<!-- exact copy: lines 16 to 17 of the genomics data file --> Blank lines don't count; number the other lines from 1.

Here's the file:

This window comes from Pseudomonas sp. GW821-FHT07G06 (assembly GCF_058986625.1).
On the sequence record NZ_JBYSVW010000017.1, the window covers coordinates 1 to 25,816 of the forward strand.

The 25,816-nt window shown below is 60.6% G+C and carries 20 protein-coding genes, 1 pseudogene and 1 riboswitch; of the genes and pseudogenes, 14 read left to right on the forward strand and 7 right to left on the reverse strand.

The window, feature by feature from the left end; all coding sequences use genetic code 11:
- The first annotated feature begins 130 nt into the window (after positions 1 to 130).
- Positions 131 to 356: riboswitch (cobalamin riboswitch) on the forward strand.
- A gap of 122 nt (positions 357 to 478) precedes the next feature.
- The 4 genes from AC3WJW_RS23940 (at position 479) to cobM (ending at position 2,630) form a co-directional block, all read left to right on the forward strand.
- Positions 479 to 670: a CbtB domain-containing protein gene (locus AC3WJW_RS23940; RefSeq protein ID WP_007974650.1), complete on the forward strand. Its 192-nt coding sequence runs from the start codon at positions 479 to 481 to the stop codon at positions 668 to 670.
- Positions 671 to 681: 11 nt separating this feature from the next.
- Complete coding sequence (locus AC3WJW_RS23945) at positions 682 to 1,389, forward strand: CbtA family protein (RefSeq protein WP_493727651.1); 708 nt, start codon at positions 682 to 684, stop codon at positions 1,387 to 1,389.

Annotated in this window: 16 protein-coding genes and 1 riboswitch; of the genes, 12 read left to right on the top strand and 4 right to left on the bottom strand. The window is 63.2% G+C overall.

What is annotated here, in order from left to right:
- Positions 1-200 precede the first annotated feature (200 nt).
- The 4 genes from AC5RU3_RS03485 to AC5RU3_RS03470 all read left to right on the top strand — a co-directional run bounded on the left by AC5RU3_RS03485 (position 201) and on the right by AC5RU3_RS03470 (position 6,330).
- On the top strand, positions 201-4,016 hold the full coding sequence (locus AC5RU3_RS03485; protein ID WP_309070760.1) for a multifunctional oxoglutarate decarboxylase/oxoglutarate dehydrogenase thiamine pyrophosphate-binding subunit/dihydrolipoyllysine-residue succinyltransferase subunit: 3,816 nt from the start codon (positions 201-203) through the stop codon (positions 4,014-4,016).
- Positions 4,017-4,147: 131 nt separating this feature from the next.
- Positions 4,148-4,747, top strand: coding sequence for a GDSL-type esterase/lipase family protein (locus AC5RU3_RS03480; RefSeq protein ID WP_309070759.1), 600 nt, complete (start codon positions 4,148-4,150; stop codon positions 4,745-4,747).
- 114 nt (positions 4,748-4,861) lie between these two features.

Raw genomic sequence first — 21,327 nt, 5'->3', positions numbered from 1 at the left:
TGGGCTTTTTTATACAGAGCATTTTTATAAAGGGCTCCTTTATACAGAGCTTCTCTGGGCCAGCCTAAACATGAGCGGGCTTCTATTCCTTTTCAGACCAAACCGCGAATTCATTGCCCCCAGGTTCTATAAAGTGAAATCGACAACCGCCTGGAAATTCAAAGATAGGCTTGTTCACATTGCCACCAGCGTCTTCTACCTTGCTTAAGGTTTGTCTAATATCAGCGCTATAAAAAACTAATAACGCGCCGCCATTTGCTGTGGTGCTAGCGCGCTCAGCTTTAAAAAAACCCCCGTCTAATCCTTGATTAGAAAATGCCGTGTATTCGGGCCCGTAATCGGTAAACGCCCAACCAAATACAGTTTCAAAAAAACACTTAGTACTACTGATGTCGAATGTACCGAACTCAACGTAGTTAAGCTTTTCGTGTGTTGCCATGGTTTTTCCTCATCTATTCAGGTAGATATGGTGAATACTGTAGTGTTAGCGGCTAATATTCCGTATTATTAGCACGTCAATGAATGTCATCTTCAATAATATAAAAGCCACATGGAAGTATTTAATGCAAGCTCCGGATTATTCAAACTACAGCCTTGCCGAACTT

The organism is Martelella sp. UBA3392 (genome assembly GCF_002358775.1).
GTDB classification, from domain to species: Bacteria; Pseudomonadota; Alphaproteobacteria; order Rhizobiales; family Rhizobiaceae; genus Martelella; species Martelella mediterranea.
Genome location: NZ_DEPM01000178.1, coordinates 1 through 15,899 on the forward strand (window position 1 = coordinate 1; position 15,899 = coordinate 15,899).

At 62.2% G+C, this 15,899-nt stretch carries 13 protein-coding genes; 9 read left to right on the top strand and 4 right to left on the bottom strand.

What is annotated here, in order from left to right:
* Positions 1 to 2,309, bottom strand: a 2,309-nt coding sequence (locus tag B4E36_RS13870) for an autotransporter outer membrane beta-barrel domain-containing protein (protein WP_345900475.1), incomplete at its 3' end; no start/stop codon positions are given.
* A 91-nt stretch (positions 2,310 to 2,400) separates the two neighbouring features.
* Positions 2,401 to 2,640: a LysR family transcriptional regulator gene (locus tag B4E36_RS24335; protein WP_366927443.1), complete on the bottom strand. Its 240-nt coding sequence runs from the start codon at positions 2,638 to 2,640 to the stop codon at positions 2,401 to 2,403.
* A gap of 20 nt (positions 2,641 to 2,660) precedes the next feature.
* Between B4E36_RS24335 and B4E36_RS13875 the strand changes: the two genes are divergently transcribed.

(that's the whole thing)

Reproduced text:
- On the top strand, positions 201-4,016 hold the full coding sequence (locus AC5RU3_RS03485; protein ID WP_309070760.1) for a multifunctional oxoglutarate decarboxylase/oxoglutarate dehydrogenase thiamine pyrophosphate-binding subunit/dihydrolipoyllysine-residue succinyltransferase subunit: 3,816 nt from the start codon (positions 201-203) through the stop codon (positions 4,014-4,016).
- Positions 4,017-4,147: 131 nt separating this feature from the next.